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Were they,—the faithful of the earth,

For God had shut them in !

And now the rain from heaven descends,

But not as heretofore,
In gentle showers to fertilize

The glowing verdant shore;
But in rough storms ;-see lightning now,

And now the thunder hurled, Proclaims that vengeance is prepared,

Against a drowning world,

In vain to steeps the wretch ascends,

Higher the waters rise;
Beneath come up the madd’ning waves,

Above are stormy skies.
But still the ark securely floats,

Upon the swelling tide;
Safe from the storm, and ev'ry ill

Are those whom God doth hide.

That little speek on the broad deep,

A family contained,
Enclosed within a little space,

All who on earth remained.
And tho’ the flood be passed away,

The shelter doth abide,
The ark of refuge may be found,

In Jesu's bleeding side!

MISS PARKER.

The Storm King.

At length the crimsoned west

Received the God of day,
And the gulf-stream tide, did softly glide,

As it floated down the bay.

And the dolphins burnished tail,

Like a rudder of gold was seen, Flying round the mermaid, as she twined her braid,

And plaited her locks of green.

And the lamp of heaven arose,

With a halo round her rim, And she called a gleam, from her brightest beam,

To fling upon ocean's brim.

She bathed the rocks with light,

And the reefs with her silvery glow, But her shadow she gave, to the dark green wave,

For many a fathom below.

She clothed the madrepores,

With silvery coated stems,
Till the sea did shine, like an emerald mine,

All studded with diamond gems.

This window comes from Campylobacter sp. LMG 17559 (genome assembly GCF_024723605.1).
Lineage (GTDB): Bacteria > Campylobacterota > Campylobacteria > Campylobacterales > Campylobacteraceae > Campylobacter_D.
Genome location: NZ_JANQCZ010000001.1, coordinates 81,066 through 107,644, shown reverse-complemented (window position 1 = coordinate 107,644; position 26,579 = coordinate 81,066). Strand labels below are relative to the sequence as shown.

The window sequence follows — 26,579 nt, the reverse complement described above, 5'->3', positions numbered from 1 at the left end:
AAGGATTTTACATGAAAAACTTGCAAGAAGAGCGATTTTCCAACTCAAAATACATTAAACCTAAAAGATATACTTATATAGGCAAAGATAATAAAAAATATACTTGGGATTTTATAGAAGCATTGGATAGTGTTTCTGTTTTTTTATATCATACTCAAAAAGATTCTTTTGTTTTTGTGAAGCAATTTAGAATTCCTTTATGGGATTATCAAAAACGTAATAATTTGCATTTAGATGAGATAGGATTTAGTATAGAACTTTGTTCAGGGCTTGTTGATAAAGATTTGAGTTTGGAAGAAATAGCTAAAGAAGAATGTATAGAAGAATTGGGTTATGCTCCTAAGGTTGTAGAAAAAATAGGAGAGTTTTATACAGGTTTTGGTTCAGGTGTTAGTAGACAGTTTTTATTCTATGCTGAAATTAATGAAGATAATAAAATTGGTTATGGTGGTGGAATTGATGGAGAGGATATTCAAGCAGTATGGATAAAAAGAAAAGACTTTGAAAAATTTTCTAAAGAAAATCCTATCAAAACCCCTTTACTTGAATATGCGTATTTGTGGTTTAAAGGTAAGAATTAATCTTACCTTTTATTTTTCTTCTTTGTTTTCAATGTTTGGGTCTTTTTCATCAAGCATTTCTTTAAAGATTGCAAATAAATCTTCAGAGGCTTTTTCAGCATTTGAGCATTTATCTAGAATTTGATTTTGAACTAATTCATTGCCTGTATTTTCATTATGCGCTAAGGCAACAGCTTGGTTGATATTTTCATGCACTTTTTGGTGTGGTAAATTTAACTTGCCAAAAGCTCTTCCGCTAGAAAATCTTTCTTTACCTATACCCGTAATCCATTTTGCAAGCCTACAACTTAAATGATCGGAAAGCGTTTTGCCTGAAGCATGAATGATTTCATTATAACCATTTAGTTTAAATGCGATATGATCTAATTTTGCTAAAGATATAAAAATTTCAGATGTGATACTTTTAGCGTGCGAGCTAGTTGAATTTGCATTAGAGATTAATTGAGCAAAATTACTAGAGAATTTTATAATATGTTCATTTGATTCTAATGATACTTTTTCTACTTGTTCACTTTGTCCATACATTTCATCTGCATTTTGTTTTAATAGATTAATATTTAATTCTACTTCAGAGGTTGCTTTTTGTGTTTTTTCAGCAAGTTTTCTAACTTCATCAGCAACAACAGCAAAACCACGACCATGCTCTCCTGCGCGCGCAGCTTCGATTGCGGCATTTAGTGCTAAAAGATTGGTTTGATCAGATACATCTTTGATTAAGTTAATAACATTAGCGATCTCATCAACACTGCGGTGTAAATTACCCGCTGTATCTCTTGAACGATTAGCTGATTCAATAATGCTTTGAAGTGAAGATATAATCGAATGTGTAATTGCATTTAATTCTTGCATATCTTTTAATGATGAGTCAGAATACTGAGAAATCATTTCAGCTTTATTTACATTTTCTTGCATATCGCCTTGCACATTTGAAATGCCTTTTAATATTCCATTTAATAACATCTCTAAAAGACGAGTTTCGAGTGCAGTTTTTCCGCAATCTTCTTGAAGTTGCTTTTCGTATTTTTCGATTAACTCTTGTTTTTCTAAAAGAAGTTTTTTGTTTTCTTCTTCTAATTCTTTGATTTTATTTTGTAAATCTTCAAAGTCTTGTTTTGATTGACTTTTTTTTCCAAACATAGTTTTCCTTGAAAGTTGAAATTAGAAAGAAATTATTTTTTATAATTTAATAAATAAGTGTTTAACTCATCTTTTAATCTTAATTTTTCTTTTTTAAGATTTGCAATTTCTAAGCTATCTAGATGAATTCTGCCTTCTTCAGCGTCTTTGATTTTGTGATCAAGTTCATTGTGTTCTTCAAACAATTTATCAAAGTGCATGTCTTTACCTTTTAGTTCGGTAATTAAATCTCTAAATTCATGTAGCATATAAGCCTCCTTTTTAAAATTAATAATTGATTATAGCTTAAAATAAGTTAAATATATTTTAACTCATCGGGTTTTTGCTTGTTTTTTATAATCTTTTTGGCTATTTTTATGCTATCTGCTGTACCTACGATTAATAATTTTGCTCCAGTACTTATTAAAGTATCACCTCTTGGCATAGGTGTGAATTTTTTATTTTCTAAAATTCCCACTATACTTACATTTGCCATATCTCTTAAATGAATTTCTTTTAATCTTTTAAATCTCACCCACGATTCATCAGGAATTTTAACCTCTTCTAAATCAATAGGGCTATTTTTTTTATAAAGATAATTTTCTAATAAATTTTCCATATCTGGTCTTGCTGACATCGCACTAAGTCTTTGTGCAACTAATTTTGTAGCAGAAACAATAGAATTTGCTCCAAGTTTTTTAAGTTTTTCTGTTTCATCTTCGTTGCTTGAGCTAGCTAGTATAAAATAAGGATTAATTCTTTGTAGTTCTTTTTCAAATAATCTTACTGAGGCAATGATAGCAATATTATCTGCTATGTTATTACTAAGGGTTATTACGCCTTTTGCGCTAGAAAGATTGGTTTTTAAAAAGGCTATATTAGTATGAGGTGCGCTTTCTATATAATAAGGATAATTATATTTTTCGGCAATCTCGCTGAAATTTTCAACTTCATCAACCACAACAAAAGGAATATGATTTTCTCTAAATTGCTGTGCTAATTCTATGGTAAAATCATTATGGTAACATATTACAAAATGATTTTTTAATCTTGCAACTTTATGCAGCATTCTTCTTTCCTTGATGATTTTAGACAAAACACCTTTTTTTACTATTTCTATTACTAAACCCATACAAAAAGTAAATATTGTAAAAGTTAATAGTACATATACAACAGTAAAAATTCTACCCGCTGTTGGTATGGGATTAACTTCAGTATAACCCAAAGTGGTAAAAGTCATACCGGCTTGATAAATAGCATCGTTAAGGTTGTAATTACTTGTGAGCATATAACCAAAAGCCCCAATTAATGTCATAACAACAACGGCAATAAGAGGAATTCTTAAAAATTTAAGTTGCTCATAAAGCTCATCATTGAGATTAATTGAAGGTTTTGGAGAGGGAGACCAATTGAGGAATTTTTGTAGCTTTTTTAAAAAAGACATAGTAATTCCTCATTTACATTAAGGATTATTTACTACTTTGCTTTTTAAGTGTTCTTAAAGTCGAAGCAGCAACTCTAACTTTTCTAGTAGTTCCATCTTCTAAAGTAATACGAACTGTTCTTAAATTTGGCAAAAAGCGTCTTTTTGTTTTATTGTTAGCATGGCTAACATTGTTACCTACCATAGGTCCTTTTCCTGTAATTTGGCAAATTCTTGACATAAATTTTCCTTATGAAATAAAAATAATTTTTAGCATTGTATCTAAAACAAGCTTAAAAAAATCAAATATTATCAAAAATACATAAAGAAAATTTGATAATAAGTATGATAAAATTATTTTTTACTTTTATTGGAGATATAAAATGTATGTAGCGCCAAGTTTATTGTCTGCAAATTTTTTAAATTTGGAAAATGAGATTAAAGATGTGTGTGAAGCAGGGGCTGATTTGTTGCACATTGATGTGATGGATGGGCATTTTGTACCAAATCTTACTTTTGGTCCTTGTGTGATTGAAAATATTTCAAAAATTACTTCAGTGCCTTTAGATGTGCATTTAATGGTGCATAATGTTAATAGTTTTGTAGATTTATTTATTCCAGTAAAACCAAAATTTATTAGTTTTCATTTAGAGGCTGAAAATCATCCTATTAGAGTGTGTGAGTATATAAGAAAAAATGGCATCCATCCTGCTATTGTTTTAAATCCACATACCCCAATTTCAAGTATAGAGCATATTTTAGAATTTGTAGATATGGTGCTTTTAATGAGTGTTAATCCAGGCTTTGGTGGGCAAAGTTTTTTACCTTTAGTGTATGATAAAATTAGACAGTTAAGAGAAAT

And all around grew calm,

As the thoughts in an angel's breast
And it was beautiful there as the sepulchre

Where the virtuous lie at rest.

For ocean needed

repose, And when soothed by the eve of spring, Not a ripple did pass o'er her bosom of glass,

Save a dip of the sea-fowl's wing.

For the cold north wind was fast

With spring's sunny spell wove round him, But the Storm King crept, while ocean slept,

To loosen the tie that bound him.

He flooded the coral reef,

He shifted the bank of sand, And he strode o'er the shoal in the pride of his soul

With a thunderbolt in his hand.

He'd a bow of thick ribbed ice

And a cloud for his courser black,
With a zig-zag rein of lightning's flame,

And a quiver of hail at his back.

With a lance in his saddle bow

To shiver the forest trees,
While clouds of sleet, like spurs at his feet,

Gave motion to the breeze.

When the north winds' chilling blast,

Swept mournfully o'er the strand,
And it changed the scene like a fairy dream,

Or the touch of a wizard's wand.

The shark in the deep water plunged,

Like a hunter in quest of his prey,
And he dyed the flood with jaws of blood,

In the track of his foaming way.

And the dark plumed albatross

Flew screeching along the shore,
And on each wave roll the flying fish shoal,

Did bound from the albicore.

But the Storm King flew to the east,

Where blood-red clouds did lie,
To prepare a flood of thick black scud,

To darken all the sky.

When all around around

Was such pitchy darkness spread, Like the chaos that hung, ere the first earth sprung

To life from its oozy bed.

But at length the Storm King came,

And nature shrunk aghast, Fore he bore the wolf's growl on his nightly prow),

In the front of his fitful blast.

He scattered the forest leaf,

He bared the budding grain,
And he clothed the rock with his thunder skock,

And hurl'd it o'er the main.

And the hollow, hollow wind,

Was mixed with the thunders' roar, And the sea-gull's scream, by the light'ning's gleam,

Was rung along the shore.

But the beacon's turret pane

Did send forth a cheering ray,
And I marked its leap from the headland's steep,

Thro’ a shower of mist and spray.

It reached the breaker's edge,

It gambol'd along the line, And it mounted the froth of the Storm King's wrath,

That topped the mountain's brim.

It flashed on the coral reef,

It shone on the triton there, And it danced on the shell, that

rung

the knell, For the shipwreck'd mariner.

But the breath of the stormy King,

Soon quenched the flick’ring light,
And the helpless crew of the bark in his view, -

Were food for the fish that night,

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